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Rights Groups Say Pakistani Press Freedom Under Attack

  • Benjamin Sand

International rights groups are accusing the Pakistan government of muzzling the country's free press. From Islamabad, VOA correspondent Benjamin Sand reports the government is under fire for a series of alleged attacks on independent television stations and well-known journalists.

The controversy erupted earlier this week, when government regulators threatened a popular television news channel over its coverage of recent anti-government demonstrations.

The demonstrations are part of a national campaign against President Pervez Musharraf's March 9 suspension of the country's Supreme Court chief justice, Iftakhar Mohammad Chaudry.

On Monday, Pakistan's Electronic Media Regulatory Agency, known as PEMRA, said the station "Aaj TV" might be taken off the air if it failed to respond to concerns over its coverage of the controversial case.

Two days later, a second station, Royal TV, reported similar threats, and stopped broadcasting entirely for several hours.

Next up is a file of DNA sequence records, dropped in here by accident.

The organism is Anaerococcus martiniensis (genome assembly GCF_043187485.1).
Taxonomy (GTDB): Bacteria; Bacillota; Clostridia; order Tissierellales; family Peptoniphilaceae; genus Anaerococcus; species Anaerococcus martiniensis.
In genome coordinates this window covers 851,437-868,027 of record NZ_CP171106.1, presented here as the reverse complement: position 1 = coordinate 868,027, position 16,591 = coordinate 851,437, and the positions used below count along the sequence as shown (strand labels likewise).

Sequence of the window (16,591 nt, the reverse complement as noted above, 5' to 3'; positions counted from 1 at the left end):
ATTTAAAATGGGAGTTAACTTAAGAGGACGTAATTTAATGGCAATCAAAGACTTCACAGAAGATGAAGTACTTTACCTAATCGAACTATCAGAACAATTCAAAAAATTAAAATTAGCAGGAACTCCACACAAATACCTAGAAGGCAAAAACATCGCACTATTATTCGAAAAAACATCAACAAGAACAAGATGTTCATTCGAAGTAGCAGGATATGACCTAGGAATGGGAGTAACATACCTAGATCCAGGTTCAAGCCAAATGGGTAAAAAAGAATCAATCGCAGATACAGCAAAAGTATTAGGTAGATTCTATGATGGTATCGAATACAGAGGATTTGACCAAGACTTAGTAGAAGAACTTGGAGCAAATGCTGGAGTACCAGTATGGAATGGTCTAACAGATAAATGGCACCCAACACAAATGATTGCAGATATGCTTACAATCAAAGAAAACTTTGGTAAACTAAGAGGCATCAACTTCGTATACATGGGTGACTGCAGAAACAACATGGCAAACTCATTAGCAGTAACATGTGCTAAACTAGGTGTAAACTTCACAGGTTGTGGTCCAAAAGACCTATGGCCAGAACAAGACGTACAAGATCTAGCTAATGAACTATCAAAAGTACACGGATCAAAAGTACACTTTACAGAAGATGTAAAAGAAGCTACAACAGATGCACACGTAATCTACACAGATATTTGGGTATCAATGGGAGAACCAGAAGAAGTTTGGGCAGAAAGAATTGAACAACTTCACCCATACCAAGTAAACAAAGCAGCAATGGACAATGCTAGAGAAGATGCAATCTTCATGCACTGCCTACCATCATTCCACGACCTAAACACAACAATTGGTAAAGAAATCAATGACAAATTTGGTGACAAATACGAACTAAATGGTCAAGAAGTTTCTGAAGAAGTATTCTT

Speaking by phone from London, Human Rights Watch's Brad Adams accused the government of waging a systematic campaign against press freedom in Pakistan.

He says that since taking power in a military coup in 1999, President Musharraf's government has been tied to the arbitrary arrest or disappearance of five Pakistani journalists.

"There have been many violent attacks on journalists, and to our knowledge, none of them has been properly investigated, and now you have threats against other TV stations and journalists are back to receiving phone calls in the middle of the night," he said.

He says Pakistan's English-language media, which are closely monitored by international rights groups and foreign governments, are still relatively free and robust.

"But when you take a closer look at the Urdu-language media, you realize that it is very heavily censored and controlled," he said.

Human Rights Watch is not the only one protesting the government's record. On Wednesday, the U.S.-based Committee to Protect Journalists accused Islamabad of launching an assault on any news organization covering the dispute over the chief justice's dismissal.

The CPJ pointed to the government's efforts to cancel a popular political affairs show on GEO TV after its host criticized Mr. Musharraf's handling of the dispute.

Several days later, police stormed the station's Islamabad offices as it aired live shots of a violent anti-government protest occurring outside.

President Musharraf delivered a rare public apology to the station several hours later.

Government authorities have downplayed the most recent criticism.

Officials insist President Musharraf has an unparalleled record of supporting media rights in Pakistan, including the introduction of the private television news channels.